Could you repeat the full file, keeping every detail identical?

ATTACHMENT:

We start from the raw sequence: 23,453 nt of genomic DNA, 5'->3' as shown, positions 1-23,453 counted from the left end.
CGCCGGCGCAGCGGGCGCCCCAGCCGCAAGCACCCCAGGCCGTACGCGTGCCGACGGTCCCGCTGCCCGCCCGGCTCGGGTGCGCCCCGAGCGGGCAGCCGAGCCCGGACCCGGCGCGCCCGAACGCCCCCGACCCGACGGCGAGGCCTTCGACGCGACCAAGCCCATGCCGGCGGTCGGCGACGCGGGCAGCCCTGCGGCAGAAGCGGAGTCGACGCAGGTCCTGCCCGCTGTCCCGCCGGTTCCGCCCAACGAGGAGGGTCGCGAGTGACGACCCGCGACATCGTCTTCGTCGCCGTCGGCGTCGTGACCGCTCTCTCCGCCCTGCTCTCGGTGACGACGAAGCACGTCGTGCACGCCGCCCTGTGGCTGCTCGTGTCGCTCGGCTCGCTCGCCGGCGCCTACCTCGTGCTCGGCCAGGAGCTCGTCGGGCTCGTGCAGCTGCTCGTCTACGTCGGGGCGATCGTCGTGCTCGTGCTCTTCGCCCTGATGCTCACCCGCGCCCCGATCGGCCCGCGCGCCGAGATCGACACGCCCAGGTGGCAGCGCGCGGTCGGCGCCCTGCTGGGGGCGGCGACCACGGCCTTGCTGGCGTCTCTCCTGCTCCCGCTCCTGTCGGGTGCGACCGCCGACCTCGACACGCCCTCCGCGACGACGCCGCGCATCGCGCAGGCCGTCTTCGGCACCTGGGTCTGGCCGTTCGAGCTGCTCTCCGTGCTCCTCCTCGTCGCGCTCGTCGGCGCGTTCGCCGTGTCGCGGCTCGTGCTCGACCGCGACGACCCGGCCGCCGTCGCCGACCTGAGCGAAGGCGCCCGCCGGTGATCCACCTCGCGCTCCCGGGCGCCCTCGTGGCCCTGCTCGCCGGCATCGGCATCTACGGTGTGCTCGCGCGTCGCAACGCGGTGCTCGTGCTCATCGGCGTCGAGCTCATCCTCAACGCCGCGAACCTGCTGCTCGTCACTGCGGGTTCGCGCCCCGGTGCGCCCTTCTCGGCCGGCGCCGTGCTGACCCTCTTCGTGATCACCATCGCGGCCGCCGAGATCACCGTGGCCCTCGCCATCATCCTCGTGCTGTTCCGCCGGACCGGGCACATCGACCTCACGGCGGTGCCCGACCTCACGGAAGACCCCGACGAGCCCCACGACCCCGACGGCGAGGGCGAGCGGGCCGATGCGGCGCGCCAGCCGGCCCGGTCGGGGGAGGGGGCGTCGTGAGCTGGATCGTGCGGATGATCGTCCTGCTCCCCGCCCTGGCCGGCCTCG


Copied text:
We start from the raw sequence: 23,453 nt of genomic DNA, 5'->3' as shown, positions 1-23,453 counted from the left end.
CGCCGGCGCAGCGGGCGCCCCAGCCGCAAGCACCCCAGGCCGTACGCGTGCCGACGGTCCCGCTGCCCGCCCGGCTCGGGTGCGCCCCGAGCGGGCAGCCGAGCCCGGACCCGGCGCGCCCGAACGCCCCCGACCCGACGGCGAGGCCTTCGACGCGACCAAGCCCATGCCGGCGGTCGGCGACGCGGGCAGCCCTGCGGCAGAAGCGGAGTCGACGCAGGTCCTGCCCGCTGTCCCGCCGGTTCCGCCCAACGAGGAGGGTCGCGAGTGACGACCCGCGACATCGTCTTCGTCGCCGTCGGCGTCGTGACCGCTCTCTCCGCCCTGCTCTCGGTGACGACGAAGCACGTCGTGCACGCCGCCCTGTGGCTGCTCGTGTCGCTCGGCTCGCTCGCCGGCGCCTACCTCGTGCTCGGCCAGGAGCTCGTCGGGCTCGTGCAGCTGCTCGTCTACGTCGGGGCGATCGTCGTGCTCGTGCTCTTCGCCCTGATGCTCACCCGCGCCCCGATCGGCCCGCGCGCCGAGATCGACACGCCCAGGTGGCAGCGCGCGGTCGGCGCCCTGCTGGGGGCGGCGACCACGGCCTTGCTGGCGTCTCTCCTGCTCCCGCTCCTGTCGGGTGCGACCGCCGACCTCGACACGCCCTCCGCGACGACGCCGCGCATCGCGCAGGCCGTCTTCGGCACCTGGGTCTGGCCGTTCGAGCTGCTCTCCGTGCTCCTCCTCGTCGCGCTCGTCGGCGCGTTCGCCGTGTCGCGGCTCGTGCTCGACCGCGACGACCCGGCCGCCGTCGCCGACCTGAGCGAAGGCGCCCGCCGGTGATCCACCTCGCGCTCCCGGGCGCCCTCGTGGCCCTGCTCGCCGGCATCGGCATCTACGGTGTGCTCGCGCGTCGCAACGCGGTGCTCGTGCTCATCGGCGTCGAGCTCATCCTCAACGCCGCGAACCTGCTGCTCGTCACTGCGGGTTCGCGCCCCGGTGCGCCCTTCTCGGCCGGCGCCGTGCTGACCCTCTTCGTGATCACCATCGCGGCCGCCGAGATCACCGTGGCCCTCGCCATCATCCTCGTGCTGTTCCGCCGGACCGGGCACATCGACCTCACGGCGGTGCCCGACCTCACGGAAGACCCCGACGAGCCCCACGACCCCGACGGCGAGGGCGAGCGGGCCGATGCGGCGCGCCAGCCGGCCCGGTCGGGGGAGGGGGCGTCGTGAGCTGGATCGTGCGGATGATCGTCCTGCTCCCCGCCCTGGCCGGCCTCG